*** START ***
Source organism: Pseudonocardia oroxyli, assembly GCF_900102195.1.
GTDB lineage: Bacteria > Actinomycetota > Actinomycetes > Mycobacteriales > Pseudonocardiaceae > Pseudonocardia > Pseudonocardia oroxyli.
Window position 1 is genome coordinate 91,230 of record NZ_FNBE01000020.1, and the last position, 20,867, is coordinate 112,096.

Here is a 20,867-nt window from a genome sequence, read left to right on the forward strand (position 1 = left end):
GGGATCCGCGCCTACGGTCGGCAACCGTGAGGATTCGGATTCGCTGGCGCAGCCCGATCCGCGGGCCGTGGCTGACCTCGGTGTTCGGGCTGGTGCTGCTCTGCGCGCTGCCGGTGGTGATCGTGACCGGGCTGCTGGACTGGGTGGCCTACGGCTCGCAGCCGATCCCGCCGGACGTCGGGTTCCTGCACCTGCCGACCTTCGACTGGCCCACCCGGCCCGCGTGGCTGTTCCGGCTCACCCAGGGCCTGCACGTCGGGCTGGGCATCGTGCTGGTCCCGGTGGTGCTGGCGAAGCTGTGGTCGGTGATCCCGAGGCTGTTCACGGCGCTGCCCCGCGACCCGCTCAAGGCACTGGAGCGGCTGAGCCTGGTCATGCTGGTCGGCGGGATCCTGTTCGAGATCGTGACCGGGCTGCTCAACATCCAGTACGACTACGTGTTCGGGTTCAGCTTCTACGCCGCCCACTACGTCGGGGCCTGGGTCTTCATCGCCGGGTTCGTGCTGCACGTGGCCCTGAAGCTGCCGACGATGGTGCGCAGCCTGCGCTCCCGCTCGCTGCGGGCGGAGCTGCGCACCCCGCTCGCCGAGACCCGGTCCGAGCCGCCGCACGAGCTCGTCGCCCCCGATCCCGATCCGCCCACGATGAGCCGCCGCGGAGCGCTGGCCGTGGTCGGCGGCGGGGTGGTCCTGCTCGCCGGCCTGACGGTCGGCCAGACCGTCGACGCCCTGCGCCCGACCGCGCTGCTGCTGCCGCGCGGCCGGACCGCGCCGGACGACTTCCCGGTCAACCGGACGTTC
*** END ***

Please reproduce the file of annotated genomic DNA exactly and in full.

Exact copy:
Source organism: Pseudonocardia oroxyli, assembly GCF_900102195.1.
GTDB lineage: Bacteria > Actinomycetota > Actinomycetes > Mycobacteriales > Pseudonocardiaceae > Pseudonocardia > Pseudonocardia oroxyli.
Window position 1 is genome coordinate 91,230 of record NZ_FNBE01000020.1, and the last position, 20,867, is coordinate 112,096.

Here is a 20,867-nt window from a genome sequence, read left to right on the forward strand (position 1 = left end):
GGGATCCGCGCCTACGGTCGGCAACCGTGAGGATTCGGATTCGCTGGCGCAGCCCGATCCGCGGGCCGTGGCTGACCTCGGTGTTCGGGCTGGTGCTGCTCTGCGCGCTGCCGGTGGTGATCGTGACCGGGCTGCTGGACTGGGTGGCCTACGGCTCGCAGCCGATCCCGCCGGACGTCGGGTTCCTGCACCTGCCGACCTTCGACTGGCCCACCCGGCCCGCGTGGCTGTTCCGGCTCACCCAGGGCCTGCACGTCGGGCTGGGCATCGTGCTGGTCCCGGTGGTGCTGGCGAAGCTGTGGTCGGTGATCCCGAGGCTGTTCACGGCGCTGCCCCGCGACCCGCTCAAGGCACTGGAGCGGCTGAGCCTGGTCATGCTGGTCGGCGGGATCCTGTTCGAGATCGTGACCGGGCTGCTCAACATCCAGTACGACTACGTGTTCGGGTTCAGCTTCTACGCCGCCCACTACGTCGGGGCCTGGGTCTTCATCGCCGGGTTCGTGCTGCACGTGGCCCTGAAGCTGCCGACGATGGTGCGCAGCCTGCGCTCCCGCTCGCTGCGGGCGGAGCTGCGCACCCCGCTCGCCGAGACCCGGTCCGAGCCGCCGCACGAGCTCGTCGCCCCCGATCCCGATCCGCCCACGATGAGCCGCCGCGGAGCGCTGGCCGTGGTCGGCGGCGGGGTGGTCCTGCTCGCCGGCCTGACGGTCGGCCAGACCGTCGACGCCCTGCGCCCGACCGCGCTGCTGCTGCCGCGCGGCCGGACCGCGCCGGACGACTTCCCGGTCAACCGGACGTTC